By Ashutosh Khajuria
Indian markets witnessed a lot of action during the fortnight gone by. The money market saw a normal rise in yields, which has become a usual end-of-the-uarter phenomenon.
Certificates of deposits (CDs) were issued at 15-25 bps higher than the fortnight prior to that. As the incremental credit-deposit ratio of commercial banks has been more than 130 per cent, subscription to CPs (commercial papers) was fewer and northwardly priced.
For the past few fortnights, growth in banks' loans and advances has far exceeded deposit growth. As per the weekly statistical statement of RBI for the week ended December 29, 2017, year-on-year deposit growth of ASCB (all scheduled commercial banks) has been a meagre 3.3 per cent while year-to-date (YTD till 8th Dec'17) growth has been only 1.3 per cent. The YoY loan growth had been a respectable 9.8 per cent.
During the fortnight ended December 8 (the latest fortnight for which the figures are available), deposits grew by Rs 55,500 crore against a credit growth of Rs 64,800 crore. Net systemic liquidity, including MSS (market stabilisation scheme) instruments due to mature in the last quarter of FY18, stood at Rs 60,000 crore. It may be noted that the YoY growth in forex reserve was of the order of $45 billion.
Forex intervention (USD and other FC purchases) during past one year alone would have resulted in liquidity infusion of nearly Rs 3 lakh crore. Hence, the current liquidity is an outcome of aggressive forex intervention rather than effect of demonetisation. Demonetisation-related liquidity generation has been fully absorbed by new currency issuances and incremental credit growth net of deposits growth.
For Indian market, the year 2017 was quite good. While the equity market closed at an all-time high, the USD-INR parity closed at 63.88, which shows nearly 5.5 per cent appreciation in the INR against the USD over the closing level of 2016. The interest rate market was an exception due to higher crude oil prices, expectation of fiscal slippage and northwardly movement of the inflation rate.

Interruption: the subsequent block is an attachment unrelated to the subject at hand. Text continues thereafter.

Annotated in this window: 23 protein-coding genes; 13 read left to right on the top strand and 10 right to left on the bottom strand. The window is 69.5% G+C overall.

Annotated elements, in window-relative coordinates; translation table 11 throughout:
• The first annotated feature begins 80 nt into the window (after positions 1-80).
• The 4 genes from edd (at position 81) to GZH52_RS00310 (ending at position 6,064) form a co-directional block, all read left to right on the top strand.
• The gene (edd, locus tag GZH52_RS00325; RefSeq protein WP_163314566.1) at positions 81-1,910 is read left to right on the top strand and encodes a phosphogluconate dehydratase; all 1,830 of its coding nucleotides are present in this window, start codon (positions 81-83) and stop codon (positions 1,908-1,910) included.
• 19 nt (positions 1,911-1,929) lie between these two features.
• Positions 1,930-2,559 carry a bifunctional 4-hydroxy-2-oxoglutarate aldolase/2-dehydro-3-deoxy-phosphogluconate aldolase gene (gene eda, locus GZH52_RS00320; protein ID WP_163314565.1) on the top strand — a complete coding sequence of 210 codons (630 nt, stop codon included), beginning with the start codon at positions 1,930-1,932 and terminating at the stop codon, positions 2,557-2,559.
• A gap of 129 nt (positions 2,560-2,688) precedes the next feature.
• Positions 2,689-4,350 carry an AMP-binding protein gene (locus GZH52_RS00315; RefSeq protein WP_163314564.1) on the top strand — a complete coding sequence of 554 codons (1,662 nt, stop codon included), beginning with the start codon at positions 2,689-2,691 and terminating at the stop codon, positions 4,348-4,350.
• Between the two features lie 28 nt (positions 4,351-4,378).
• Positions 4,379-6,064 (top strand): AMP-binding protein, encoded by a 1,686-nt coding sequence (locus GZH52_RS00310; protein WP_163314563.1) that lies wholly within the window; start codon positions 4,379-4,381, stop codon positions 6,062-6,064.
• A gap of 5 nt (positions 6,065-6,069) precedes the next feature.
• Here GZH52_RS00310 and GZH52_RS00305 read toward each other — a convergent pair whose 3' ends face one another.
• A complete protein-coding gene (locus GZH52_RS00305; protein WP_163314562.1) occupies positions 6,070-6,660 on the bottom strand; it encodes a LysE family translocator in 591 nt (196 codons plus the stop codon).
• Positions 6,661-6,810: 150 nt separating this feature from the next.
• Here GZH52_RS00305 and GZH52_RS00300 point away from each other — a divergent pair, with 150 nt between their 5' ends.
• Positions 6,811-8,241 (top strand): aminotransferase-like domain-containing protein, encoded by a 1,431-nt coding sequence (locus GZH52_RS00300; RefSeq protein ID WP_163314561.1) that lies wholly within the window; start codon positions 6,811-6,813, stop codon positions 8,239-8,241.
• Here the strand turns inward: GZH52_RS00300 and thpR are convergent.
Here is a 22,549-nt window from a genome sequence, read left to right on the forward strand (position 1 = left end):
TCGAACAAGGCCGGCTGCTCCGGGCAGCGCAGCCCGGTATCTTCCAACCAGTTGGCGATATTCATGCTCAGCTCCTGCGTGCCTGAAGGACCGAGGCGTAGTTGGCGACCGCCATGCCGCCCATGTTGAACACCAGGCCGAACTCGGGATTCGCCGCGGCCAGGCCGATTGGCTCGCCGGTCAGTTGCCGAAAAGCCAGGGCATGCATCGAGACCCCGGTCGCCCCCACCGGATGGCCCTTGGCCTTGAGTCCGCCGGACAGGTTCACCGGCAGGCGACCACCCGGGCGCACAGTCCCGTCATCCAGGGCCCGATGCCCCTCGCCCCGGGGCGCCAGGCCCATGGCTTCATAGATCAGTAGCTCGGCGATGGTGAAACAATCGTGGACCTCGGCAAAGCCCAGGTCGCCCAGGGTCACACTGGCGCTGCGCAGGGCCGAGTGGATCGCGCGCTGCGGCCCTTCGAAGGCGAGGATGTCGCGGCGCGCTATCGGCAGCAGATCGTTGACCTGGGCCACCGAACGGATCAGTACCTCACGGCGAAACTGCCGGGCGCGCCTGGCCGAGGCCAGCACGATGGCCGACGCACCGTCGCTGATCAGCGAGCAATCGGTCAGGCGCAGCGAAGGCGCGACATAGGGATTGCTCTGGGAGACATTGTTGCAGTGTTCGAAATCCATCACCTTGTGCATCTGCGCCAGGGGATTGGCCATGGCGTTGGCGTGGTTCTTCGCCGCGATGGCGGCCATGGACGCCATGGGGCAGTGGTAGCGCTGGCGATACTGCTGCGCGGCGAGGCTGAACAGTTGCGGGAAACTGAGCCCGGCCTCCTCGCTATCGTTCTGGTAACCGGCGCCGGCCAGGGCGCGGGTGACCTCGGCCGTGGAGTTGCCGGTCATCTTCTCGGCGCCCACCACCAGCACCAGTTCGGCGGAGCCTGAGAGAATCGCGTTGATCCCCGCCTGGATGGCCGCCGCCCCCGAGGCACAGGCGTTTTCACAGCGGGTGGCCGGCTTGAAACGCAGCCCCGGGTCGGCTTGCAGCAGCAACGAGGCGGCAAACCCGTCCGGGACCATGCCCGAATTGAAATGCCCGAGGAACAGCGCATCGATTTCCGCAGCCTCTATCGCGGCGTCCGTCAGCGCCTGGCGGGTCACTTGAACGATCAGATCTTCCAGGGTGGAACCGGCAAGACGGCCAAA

The benchmark Brent crude closed near the year's highest level at $66.50 a barrel. The benchmark 10- year sovereign yield closed at 7.32 per cent, a good 88 basis points higher than its close in the previous year. The market expects that the central government may not be able to meet its fiscal deficit target of 3.2 per cent of GDP due to lower revenue generation on tax revenue and non-tax revenue fronts.
RBI dividend to the government has been lower by about Rs 30,000 crore vis-a-vis the budgeted figure. Though the introduction of GST as 'one nation one tax' was a major step forward, in a large economy with a federal taxation structure, it was bound to have teething problems. Rationalisation of GST rates as a move to lower the number of slabs would certainly reduce the complexity and the resultant litigation, but its immediate fallout has been a drop in revenue generation since the middle of November.
Published data for the first eight months of the year (April- November) shows fiscal deficit at Rs 6.12 lakh crore, which is 112% of the annual budgeted figure. Announcement of additional market borrowing of Rs 50,000 crore through dated securities and another Rs 23,000 crore through incremental issuance of treasury bills corroborated the market expectation of the fiscal deficit target being missed by a big margin.